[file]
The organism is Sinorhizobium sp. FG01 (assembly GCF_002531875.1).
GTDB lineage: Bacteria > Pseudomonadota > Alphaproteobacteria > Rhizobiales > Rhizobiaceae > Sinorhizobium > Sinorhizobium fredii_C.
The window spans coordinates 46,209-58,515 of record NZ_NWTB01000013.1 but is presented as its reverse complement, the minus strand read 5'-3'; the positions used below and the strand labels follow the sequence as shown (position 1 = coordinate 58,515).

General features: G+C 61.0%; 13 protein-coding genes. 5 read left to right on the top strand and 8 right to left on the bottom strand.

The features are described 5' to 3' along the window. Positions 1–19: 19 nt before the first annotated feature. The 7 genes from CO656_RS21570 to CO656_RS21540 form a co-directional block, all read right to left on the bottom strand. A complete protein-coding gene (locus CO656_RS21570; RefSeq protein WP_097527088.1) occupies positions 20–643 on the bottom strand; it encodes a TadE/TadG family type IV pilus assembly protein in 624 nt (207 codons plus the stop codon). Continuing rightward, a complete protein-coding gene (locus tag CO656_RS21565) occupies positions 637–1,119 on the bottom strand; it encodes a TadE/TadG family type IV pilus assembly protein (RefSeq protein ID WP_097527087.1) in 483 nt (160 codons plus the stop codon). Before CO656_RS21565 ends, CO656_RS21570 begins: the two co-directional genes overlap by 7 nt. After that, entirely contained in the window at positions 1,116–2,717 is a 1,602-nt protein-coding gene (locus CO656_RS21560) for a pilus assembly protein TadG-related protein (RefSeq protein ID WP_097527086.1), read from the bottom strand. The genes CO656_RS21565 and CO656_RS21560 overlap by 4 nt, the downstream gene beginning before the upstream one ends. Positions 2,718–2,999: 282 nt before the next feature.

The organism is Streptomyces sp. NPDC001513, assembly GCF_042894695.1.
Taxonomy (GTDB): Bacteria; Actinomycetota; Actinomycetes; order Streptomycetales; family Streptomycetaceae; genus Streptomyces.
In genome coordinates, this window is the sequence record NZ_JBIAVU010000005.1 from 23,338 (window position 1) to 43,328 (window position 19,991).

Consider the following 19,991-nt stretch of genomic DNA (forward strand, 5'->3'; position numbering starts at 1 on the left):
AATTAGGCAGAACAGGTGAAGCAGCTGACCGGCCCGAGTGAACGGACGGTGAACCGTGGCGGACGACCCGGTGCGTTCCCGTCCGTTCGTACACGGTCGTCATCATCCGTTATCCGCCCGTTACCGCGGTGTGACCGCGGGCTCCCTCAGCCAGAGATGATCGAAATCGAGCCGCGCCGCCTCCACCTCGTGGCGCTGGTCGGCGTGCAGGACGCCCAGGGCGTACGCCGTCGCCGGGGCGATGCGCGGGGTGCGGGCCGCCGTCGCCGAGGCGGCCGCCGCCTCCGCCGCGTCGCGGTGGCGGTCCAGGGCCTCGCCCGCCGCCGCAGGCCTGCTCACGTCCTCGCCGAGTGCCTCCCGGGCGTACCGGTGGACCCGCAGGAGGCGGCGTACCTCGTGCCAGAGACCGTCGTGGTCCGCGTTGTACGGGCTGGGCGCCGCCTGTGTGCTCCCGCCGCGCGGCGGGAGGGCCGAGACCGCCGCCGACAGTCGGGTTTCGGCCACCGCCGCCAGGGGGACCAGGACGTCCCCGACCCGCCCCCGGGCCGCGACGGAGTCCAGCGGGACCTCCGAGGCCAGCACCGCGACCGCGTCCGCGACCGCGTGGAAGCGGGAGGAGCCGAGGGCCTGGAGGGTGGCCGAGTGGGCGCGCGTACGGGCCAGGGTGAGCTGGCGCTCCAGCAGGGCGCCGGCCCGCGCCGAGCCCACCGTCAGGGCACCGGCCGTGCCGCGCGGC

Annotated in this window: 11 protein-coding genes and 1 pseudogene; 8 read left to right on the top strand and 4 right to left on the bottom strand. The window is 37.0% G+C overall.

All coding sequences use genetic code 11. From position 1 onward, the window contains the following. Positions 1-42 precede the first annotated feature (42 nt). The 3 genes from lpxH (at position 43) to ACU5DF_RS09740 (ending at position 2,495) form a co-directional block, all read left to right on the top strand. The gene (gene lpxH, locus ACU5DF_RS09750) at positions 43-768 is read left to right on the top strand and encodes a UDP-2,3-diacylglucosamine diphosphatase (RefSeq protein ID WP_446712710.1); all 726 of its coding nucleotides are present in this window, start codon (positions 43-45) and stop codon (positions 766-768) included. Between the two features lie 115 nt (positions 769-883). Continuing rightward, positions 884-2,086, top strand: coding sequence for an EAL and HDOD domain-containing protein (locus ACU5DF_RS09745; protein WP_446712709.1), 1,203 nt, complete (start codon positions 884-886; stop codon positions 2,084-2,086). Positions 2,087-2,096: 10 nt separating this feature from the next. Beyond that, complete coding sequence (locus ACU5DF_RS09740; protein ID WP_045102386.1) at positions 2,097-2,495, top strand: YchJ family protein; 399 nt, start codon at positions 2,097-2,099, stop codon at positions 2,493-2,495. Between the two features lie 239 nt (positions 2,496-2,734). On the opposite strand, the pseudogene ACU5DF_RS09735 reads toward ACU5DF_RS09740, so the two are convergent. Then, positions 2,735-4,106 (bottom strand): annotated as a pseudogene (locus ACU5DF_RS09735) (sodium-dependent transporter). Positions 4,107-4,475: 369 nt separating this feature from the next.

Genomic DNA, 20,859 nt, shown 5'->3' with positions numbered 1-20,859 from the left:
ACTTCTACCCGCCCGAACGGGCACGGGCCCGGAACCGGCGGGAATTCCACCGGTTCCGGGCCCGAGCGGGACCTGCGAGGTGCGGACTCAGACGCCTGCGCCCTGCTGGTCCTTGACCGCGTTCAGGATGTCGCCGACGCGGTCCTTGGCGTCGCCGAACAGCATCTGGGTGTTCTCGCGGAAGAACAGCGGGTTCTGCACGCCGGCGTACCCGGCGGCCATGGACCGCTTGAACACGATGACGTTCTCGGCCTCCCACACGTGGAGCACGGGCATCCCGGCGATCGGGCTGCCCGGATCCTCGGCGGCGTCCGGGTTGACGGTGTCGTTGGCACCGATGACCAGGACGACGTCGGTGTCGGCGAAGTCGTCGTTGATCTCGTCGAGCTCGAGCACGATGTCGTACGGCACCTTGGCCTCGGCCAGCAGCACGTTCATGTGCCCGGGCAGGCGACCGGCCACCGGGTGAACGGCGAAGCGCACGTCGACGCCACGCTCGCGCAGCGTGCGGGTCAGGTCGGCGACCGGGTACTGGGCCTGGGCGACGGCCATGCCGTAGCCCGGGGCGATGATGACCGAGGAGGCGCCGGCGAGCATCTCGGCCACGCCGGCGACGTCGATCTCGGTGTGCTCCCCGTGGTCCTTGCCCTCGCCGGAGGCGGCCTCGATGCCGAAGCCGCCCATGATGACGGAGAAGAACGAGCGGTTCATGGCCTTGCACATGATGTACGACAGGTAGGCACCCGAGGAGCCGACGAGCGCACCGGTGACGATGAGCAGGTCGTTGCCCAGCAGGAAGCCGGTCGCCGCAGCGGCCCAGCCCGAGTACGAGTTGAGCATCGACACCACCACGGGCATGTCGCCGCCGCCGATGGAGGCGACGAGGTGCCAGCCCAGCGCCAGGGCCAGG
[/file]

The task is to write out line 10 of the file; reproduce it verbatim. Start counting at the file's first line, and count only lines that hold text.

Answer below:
AATTAGGCAGAACAGGTGAAGCAGCTGACCGGCCCGAGTGAACGGACGGTGAACCGTGGCGGACGACCCGGTGCGTTCCCGTCCGTTCGTACACGGTCGTCATCATCCGTTATCCGCCCGTTACCGCGGTGTGACCGCGGGCTCCCTCAGCCAGAGATGATCGAAATCGAGCCGCGCCGCCTCCACCTCGTGGCGCTGGTCGGCGTGCAGGACGCCCAGGGCGTACGCCGTCGCCGGGGCGATGCGCGGGGTGCGGGCCGCCGTCGCCGAGGCGGCCGCCGCCTCCGCCGCGTCGCGGTGGCGGTCCAGGGCCTCGCCCGCCGCCGCAGGCCTGCTCACGTCCTCGCCGAGTGCCTCCCGGGCGTACCGGTGGACCCGCAGGAGGCGGCGTACCTCGTGCCAGAGACCGTCGTGGTCCGCGTTGTACGGGCTGGGCGCCGCCTGTGTGCTCCCGCCGCGCGGCGGGAGGGCCGAGACCGCCGCCGACAGTCGGGTTTCGGCCACCGCCGCCAGGGGGACCAGGACGTCCCCGACCCGCCCCCGGGCCGCGACGGAGTCCAGCGGGACCTCCGAGGCCAGCACCGCGACCGCGTCCGCGACCGCGTGGAAGCGGGAGGAGCCGAGGGCCTGGAGGGTGGCCGAGTGGGCGCGCGTACGGGCCAGGGTGAGCTGGCGCTCCAGCAGGGCGCCGGCCCGCGCCGAGCCCACCGTCAGGGCACCGGCCGTGCCGCGCGGC